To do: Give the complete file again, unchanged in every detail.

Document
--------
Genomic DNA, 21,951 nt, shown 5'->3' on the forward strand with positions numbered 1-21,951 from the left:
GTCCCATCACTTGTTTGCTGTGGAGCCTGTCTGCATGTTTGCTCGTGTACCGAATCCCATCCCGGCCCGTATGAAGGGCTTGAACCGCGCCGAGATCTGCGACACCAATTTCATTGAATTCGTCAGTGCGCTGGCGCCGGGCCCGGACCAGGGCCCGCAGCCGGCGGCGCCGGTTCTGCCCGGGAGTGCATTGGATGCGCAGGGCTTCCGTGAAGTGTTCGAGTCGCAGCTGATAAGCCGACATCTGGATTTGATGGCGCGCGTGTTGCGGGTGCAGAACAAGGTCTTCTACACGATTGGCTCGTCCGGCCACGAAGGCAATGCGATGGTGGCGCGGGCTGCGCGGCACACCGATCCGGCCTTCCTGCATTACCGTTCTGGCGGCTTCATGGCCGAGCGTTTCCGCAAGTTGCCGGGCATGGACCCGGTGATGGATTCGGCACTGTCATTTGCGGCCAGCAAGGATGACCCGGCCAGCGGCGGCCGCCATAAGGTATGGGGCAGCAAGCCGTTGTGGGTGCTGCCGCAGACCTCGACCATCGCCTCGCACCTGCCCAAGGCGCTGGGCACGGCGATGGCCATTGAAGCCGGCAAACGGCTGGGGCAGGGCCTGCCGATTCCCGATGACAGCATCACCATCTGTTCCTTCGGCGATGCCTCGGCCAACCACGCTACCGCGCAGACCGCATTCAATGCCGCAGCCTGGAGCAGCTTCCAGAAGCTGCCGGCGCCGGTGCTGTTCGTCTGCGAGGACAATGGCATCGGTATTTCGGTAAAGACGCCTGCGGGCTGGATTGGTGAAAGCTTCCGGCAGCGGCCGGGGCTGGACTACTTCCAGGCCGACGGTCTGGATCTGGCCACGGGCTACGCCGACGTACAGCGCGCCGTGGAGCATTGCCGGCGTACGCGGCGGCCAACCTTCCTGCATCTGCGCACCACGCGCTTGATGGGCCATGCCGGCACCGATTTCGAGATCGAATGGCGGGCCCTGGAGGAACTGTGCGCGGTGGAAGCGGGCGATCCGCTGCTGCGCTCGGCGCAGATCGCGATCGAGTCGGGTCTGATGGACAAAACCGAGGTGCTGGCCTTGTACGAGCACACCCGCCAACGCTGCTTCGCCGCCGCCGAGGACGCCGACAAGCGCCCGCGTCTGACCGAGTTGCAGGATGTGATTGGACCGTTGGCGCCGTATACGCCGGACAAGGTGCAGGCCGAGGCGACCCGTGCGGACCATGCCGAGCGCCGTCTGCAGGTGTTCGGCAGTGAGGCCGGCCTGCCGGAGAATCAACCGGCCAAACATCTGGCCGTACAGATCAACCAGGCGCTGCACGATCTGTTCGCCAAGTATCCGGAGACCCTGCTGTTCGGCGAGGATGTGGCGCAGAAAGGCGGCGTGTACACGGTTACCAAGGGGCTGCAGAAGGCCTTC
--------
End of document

Genomic DNA, 21,951 nt, shown 5'->3' on the forward strand with positions numbered 1-21,951 from the left:
GTCCCATCACTTGTTTGCTGTGGAGCCTGTCTGCATGTTTGCTCGTGTACCGAATCCCATCCCGGCCCGTATGAAGGGCTTGAACCGCGCCGAGATCTGCGACACCAATTTCATTGAATTCGTCAGTGCGCTGGCGCCGGGCCCGGACCAGGGCCCGCAGCCGGCGGCGCCGGTTCTGCCCGGGAGTGCATTGGATGCGCAGGGCTTCCGTGAAGTGTTCGAGTCGCAGCTGATAAGCCGACATCTGGATTTGATGGCGCGCGTGTTGCGGGTGCAGAACAAGGTCTTCTACACGATTGGCTCGTCCGGCCACGAAGGCAATGCGATGGTGGCGCGGGCTGCGCGGCACACCGATCCGGCCTTCCTGCATTACCGTTCTGGCGGCTTCATGGCCGAGCGTTTCCGCAAGTTGCCGGGCATGGACCCGGTGATGGATTCGGCACTGTCATTTGCGGCCAGCAAGGATGACCCGGCCAGCGGCGGCCGCCATAAGGTATGGGGCAGCAAGCCGTTGTGGGTGCTGCCGCAGACCTCGACCATCGCCTCGCACCTGCCCAAGGCGCTGGGCACGGCGATGGCCATTGAAGCCGGCAAACGGCTGGGGCAGGGCCTGCCGATTCCCGATGACAGCATCACCATCTGTTCCTTCGGCGATGCCTCGGCCAACCACGCTACCGCGCAGACCGCATTCAATGCCGCAGCCTGGAGCAGCTTCCAGAAGCTGCCGGCGCCGGTGCTGTTCGTCTGCGAGGACAATGGCATCGGTATTTCGGTAAAGACGCCTGCGGGCTGGATTGGTGAAAGCTTCCGGCAGCGGCCGGGGCTGGACTACTTCCAGGCCGACGGTCTGGATCTGGCCACGGGCTACGCCGACGTACAGCGCGCCGTGGAGCATTGCCGGCGTACGCGGCGGCCAACCTTCCTGCATCTGCGCACCACGCGCTTGATGGGCCATGCCGGCACCGATTTCGAGATCGAATGGCGGGCCCTGGAGGAACTGTGCGCGGTGGAAGCGGGCGATCCGCTGCTGCGCTCGGCGCAGATCGCGATCGAGTCGGGTCTGATGGACAAAACCGAGGTGCTGGCCTTGTACGAGCACACCCGCCAACGCTGCTTCGCCGCCGCCGAGGACGCCGACAAGCGCCCGCGTCTGACCGAGTTGCAGGATGTGATTGGACCGTTGGCGCCGTATACGCCGGACAAGGTGCAGGCCGAGGCGACCCGTGCGGACCATGCCGAGCGCCGTCTGCAGGTGTTCGGCAGTGAGGCCGGCCTGCCGGAGAATCAACCGGCCAAACATCTGGCCGTACAGATCAACCAGGCGCTGCACGATCTGTTCGCCAAGTATCCGGAGACCCTGCTGTTCGGCGAGGATGTGGCGCAGAAAGGCGGCGTGTACACGGTTACCAAGGGGCTGCAGAAGGCCTTC